The controls will affect some 100 countries worldwide – including the UK, the US, Canada, Australia and New Zealand – but many others, including poorer nations, are exempt.

However, the EU has been forced to backtrack on plans to impose restrictions on the export of vaccines across the border on the island of Ireland after outcry from Dublin and London.

The EU insists its controls are a temporary scheme, not an export ban.

Why is this happening now?

The news comes with the EU in a very public dispute with drug-maker AstraZeneca over supplies, and under growing pressure over the slow pace of vaccine distribution.

Earlier on Friday the Commission made public a confidential contract with AstraZeneca, the UK-Swedish company behind the Oxford vaccine, to bolster its argument that the firm has been failing to fulfil its promises to deliver to the bloc.

The contract stipulates that the pharmaceutical company would commit its “best reasonable efforts” to manufacture and distribute doses.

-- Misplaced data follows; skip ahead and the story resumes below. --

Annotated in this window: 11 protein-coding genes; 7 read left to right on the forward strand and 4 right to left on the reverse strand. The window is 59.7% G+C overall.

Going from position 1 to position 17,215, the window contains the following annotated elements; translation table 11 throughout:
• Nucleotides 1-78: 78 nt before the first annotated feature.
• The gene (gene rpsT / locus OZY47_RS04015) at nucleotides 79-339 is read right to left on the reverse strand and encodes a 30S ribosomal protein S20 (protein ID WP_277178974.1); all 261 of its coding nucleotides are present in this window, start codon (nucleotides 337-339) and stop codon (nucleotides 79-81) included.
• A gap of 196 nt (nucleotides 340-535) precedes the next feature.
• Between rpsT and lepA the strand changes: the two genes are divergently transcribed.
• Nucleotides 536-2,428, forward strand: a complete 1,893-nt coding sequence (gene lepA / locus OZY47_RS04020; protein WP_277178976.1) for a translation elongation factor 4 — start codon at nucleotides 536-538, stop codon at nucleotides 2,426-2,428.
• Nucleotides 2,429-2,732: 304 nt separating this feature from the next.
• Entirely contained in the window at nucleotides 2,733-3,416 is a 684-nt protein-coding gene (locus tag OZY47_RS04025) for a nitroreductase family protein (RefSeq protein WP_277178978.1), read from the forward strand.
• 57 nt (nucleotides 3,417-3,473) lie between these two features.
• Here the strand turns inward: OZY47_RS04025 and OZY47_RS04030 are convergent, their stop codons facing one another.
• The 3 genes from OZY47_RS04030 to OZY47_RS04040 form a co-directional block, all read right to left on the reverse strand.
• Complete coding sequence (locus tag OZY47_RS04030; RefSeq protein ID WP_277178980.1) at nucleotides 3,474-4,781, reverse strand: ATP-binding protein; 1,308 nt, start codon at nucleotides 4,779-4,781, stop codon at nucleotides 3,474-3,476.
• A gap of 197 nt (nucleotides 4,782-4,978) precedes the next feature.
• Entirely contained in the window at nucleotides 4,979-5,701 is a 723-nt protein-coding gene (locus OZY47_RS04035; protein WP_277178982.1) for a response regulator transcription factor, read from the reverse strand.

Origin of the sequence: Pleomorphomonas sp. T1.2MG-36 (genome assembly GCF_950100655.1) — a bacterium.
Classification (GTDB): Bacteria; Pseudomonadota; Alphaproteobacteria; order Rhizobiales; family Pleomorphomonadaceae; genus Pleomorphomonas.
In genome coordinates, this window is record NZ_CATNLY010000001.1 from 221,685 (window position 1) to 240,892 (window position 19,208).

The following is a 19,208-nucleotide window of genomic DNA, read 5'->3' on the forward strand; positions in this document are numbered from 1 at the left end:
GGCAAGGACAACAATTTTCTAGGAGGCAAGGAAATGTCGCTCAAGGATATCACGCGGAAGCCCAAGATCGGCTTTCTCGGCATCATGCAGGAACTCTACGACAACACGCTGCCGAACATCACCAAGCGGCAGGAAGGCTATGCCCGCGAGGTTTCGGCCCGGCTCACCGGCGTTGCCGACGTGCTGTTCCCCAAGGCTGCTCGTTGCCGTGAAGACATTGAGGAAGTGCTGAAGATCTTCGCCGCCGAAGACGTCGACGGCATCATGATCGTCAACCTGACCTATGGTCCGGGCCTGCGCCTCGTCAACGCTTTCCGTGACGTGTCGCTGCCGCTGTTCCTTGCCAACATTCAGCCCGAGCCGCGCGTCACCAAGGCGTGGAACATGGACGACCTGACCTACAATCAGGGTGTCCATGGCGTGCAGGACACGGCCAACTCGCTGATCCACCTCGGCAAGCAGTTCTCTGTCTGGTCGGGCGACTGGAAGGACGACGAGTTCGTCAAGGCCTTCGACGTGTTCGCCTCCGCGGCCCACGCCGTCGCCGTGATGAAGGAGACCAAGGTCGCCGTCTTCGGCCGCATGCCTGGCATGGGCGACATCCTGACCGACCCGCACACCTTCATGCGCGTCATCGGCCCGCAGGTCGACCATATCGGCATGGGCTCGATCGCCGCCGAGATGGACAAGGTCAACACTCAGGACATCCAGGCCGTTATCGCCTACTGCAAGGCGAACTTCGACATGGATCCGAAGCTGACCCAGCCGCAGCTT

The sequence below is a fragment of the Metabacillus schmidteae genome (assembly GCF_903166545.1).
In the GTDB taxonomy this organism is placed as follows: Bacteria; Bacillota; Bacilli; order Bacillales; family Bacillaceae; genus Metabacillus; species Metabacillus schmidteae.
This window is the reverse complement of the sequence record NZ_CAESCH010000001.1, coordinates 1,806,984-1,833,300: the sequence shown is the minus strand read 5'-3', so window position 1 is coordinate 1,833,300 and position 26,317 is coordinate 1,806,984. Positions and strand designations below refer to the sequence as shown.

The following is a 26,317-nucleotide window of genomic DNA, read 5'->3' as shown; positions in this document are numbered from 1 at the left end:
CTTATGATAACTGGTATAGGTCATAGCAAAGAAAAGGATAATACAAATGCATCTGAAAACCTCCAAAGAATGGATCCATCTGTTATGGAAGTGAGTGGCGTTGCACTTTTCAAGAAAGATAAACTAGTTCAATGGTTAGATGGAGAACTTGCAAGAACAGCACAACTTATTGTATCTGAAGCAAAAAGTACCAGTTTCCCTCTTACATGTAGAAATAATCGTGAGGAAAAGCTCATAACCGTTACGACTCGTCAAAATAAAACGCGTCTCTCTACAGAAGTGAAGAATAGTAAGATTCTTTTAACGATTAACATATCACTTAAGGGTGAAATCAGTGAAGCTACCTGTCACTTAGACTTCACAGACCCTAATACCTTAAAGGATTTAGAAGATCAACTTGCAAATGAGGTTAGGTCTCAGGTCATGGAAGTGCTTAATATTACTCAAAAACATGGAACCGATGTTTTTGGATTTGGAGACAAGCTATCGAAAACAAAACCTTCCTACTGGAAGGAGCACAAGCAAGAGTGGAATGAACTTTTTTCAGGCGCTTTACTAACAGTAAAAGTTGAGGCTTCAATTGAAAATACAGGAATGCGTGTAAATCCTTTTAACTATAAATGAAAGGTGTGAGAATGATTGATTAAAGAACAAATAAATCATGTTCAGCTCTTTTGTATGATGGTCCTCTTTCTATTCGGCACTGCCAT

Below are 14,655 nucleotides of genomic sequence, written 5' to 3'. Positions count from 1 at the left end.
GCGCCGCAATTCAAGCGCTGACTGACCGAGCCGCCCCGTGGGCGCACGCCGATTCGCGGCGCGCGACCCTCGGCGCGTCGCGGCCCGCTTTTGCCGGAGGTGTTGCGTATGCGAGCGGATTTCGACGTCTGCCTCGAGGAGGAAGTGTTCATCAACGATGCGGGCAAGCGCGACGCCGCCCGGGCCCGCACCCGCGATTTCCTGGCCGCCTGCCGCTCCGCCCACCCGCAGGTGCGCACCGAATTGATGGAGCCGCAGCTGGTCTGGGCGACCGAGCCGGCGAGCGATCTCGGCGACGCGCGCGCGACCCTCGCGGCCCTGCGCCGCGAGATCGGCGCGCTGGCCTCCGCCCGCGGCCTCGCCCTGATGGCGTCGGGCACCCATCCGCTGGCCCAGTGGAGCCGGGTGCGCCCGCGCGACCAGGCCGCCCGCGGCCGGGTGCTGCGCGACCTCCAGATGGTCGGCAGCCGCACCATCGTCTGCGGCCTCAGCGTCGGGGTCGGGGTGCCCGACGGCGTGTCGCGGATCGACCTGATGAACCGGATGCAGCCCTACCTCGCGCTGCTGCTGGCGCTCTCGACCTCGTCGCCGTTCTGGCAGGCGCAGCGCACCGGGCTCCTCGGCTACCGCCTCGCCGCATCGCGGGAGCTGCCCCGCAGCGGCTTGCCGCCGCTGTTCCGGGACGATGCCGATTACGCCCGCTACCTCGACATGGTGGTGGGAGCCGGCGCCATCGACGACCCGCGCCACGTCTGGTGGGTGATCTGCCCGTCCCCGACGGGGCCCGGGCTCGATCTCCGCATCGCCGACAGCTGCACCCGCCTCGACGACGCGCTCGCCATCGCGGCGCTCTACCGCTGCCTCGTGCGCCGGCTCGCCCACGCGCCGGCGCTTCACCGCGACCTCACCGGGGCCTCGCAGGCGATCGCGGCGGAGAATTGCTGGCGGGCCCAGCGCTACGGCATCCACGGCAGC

AstraZeneca has blamed the delays on production glitches at plants in the Netherlands and Belgium, as well as the late signing of contracts.

Under the EU’s new rule, vaccine firms will have to seek permission before supplying doses beyond the EU. Its 27 member states will be able to vet those export applications.

Vaccines produced by Pfizer in Belgium are currently being exported to the UK, and the EU insists that some of the AstraZeneca vaccine produced in England is destined under contract for EU citizens.

The EU is also in a supply dispute with Pfizer, which is set to fall short of the contracted vaccine volume for the EU by the end of March. Pfizer says the reason for that is the urgent expansion of its facility in Puurs, Belgium.

Who is exempt from the export controls?

The EU is allowing some 92 exemptions from the export control regime, including: vaccine donations to Covax, the global scheme to help poorer countries; and exports to Switzerland, countries in the western Balkans, Norway and North Africa. Other Mediterranean countries such as Lebanon and Israel are also exempt.